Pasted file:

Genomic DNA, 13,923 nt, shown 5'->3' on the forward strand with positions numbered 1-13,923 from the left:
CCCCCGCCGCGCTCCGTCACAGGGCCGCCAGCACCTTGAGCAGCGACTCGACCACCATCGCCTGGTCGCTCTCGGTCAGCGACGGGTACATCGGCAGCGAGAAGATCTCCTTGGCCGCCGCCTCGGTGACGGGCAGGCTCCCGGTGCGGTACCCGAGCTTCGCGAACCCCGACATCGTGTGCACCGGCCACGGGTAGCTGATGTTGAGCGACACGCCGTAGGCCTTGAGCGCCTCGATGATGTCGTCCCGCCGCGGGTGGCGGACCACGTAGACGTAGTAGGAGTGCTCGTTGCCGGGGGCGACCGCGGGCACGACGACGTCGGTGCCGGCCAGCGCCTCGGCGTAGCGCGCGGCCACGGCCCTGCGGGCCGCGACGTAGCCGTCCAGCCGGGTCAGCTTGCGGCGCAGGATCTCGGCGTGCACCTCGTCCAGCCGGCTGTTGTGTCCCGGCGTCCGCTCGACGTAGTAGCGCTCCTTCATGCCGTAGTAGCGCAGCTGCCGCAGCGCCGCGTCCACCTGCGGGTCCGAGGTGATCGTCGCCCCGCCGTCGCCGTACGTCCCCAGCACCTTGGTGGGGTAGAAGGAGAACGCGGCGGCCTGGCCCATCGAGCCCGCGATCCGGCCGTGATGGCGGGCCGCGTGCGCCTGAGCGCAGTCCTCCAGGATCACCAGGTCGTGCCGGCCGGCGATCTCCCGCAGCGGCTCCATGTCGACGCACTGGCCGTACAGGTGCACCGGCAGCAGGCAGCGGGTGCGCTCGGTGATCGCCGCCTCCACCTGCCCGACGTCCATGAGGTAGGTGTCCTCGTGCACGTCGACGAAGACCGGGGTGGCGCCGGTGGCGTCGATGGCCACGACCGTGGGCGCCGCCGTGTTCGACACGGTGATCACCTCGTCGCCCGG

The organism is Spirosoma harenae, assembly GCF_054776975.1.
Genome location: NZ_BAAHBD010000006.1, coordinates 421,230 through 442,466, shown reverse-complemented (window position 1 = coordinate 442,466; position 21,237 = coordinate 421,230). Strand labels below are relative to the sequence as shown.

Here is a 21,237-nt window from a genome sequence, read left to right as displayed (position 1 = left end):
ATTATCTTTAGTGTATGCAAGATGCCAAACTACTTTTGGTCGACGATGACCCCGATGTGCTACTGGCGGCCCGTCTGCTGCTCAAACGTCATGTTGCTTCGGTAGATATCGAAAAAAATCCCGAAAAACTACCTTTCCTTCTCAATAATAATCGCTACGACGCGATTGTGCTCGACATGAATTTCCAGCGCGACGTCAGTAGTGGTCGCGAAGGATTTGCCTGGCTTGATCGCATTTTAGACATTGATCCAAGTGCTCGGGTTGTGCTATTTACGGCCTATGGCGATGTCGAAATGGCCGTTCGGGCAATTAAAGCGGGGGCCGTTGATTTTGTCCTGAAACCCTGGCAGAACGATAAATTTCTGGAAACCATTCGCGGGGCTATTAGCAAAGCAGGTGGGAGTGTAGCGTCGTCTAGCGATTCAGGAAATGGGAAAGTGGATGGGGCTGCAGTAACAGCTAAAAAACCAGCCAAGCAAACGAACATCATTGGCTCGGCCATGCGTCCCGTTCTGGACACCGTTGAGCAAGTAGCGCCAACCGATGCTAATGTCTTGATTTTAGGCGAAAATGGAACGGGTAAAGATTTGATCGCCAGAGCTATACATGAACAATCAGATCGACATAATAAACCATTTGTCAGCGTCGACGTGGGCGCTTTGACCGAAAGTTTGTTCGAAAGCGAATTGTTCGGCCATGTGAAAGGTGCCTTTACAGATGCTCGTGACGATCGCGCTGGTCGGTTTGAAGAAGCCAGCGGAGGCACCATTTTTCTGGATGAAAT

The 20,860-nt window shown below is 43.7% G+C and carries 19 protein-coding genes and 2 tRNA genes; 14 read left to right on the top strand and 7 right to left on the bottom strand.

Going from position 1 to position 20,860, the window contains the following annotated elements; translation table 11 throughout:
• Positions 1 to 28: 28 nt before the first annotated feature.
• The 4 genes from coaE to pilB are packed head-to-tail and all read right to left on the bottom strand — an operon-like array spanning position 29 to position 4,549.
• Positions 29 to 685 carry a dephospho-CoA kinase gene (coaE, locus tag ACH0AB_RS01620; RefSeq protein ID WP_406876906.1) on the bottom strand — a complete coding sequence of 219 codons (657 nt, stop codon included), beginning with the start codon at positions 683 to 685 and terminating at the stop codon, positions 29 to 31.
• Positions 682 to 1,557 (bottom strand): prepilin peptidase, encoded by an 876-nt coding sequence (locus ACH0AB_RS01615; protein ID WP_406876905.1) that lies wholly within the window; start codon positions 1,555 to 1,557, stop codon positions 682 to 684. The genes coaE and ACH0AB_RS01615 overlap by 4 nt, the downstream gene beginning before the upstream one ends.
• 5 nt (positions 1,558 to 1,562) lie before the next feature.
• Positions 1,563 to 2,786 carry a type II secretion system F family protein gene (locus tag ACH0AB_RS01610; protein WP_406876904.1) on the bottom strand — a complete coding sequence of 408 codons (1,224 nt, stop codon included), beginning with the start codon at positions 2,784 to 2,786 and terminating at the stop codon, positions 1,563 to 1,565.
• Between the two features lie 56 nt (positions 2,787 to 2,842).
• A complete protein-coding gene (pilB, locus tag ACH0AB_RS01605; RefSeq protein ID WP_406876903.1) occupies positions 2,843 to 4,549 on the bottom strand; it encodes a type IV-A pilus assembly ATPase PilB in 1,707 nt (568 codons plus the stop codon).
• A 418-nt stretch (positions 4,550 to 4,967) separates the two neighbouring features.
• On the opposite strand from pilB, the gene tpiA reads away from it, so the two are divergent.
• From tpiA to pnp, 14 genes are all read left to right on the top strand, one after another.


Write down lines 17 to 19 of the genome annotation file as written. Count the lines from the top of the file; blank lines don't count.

• A 418-nt stretch (positions 4,550 to 4,967) separates the two neighbouring features.
• On the opposite strand from pilB, the gene tpiA reads away from it, so the two are divergent.
• From tpiA to pnp, 14 genes are all read left to right on the top strand, one after another.